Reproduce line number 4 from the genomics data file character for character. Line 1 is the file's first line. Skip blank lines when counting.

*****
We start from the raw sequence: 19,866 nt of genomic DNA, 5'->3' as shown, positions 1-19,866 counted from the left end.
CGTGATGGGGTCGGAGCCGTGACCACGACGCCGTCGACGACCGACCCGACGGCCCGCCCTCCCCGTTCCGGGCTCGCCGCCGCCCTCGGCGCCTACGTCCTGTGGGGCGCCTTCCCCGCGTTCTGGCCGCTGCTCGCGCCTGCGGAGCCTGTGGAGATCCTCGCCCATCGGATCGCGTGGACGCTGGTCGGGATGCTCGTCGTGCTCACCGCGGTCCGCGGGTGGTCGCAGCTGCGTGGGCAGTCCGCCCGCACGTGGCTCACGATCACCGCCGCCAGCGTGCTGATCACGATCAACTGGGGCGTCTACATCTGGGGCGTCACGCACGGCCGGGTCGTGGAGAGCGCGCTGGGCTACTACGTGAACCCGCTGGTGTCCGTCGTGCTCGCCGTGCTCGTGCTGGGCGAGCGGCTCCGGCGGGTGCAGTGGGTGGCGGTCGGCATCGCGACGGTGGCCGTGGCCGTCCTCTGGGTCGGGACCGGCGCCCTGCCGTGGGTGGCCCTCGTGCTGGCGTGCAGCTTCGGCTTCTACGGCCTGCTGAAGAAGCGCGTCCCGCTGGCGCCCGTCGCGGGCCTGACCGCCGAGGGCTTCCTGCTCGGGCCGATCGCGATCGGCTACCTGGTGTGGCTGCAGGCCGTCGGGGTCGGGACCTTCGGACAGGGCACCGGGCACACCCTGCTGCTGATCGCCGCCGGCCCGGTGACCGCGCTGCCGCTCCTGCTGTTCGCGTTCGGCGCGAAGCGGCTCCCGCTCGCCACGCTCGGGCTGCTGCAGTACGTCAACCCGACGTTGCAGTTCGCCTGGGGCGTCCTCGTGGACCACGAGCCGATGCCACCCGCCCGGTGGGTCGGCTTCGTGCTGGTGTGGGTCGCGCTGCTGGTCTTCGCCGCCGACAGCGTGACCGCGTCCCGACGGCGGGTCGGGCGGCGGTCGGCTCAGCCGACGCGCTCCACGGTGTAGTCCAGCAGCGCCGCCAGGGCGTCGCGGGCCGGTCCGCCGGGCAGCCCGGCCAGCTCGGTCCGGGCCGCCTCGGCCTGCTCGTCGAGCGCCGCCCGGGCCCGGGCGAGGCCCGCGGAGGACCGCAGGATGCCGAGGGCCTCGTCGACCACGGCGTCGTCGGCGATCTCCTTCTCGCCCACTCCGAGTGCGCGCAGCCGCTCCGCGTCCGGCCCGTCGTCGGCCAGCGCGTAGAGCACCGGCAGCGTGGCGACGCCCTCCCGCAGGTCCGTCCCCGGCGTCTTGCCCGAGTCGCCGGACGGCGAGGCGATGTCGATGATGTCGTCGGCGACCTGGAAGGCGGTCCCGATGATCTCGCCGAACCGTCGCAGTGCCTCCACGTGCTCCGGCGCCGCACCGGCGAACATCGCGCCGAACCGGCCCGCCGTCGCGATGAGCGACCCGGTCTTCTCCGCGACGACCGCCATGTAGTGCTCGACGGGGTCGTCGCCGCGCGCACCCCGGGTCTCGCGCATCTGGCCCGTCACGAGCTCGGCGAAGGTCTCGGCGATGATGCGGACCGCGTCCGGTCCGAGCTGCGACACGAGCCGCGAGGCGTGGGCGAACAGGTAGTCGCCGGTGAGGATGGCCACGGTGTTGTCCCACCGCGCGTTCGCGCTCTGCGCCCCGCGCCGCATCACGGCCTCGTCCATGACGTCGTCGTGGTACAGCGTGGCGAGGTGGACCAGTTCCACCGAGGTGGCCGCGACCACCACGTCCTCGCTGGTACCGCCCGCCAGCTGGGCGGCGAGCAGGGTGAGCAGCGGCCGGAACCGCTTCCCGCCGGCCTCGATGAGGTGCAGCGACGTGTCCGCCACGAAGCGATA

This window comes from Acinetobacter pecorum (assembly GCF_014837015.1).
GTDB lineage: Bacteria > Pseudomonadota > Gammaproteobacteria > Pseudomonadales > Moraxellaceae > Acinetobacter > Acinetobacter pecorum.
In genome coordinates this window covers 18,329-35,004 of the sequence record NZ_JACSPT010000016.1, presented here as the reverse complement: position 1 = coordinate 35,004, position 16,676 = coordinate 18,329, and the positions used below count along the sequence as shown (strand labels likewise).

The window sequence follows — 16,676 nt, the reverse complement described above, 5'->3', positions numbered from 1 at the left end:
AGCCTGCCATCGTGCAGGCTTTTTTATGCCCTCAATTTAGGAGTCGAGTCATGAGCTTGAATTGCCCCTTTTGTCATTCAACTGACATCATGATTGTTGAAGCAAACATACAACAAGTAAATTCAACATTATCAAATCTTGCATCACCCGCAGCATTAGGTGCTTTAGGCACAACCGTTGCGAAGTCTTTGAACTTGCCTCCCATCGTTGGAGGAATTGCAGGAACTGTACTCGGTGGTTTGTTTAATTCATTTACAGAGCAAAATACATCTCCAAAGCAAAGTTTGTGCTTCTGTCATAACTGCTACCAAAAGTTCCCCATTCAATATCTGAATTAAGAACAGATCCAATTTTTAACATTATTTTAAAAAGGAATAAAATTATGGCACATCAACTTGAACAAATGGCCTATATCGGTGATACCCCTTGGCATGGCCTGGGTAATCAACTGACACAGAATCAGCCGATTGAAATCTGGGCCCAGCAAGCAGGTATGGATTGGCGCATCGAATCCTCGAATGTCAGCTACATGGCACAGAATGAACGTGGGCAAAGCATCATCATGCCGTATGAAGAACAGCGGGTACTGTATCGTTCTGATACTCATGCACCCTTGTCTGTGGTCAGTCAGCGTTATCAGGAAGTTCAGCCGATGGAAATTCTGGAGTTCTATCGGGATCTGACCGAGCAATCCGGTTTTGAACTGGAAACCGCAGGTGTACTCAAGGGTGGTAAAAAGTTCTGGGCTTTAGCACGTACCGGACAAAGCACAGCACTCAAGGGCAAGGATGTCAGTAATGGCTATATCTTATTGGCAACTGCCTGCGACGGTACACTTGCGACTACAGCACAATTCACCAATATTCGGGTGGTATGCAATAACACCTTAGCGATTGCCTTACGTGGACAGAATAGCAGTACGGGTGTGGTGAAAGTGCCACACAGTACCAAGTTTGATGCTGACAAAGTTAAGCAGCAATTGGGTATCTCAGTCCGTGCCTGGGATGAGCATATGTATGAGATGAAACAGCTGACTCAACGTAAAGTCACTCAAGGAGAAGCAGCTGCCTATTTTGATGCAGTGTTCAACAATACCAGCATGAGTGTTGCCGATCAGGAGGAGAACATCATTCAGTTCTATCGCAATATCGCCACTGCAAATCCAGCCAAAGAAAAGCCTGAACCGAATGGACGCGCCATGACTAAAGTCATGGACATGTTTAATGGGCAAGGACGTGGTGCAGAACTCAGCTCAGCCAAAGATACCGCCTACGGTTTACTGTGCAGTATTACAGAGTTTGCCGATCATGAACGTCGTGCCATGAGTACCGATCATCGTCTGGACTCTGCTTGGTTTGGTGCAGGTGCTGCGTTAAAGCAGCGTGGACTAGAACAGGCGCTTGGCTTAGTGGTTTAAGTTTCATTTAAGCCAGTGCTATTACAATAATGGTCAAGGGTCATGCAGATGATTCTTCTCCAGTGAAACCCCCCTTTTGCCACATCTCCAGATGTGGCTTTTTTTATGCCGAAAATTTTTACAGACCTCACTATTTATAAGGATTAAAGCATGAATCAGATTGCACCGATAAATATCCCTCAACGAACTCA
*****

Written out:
GTDB lineage: Bacteria > Pseudomonadota > Gammaproteobacteria > Pseudomonadales > Moraxellaceae > Acinetobacter > Acinetobacter pecorum.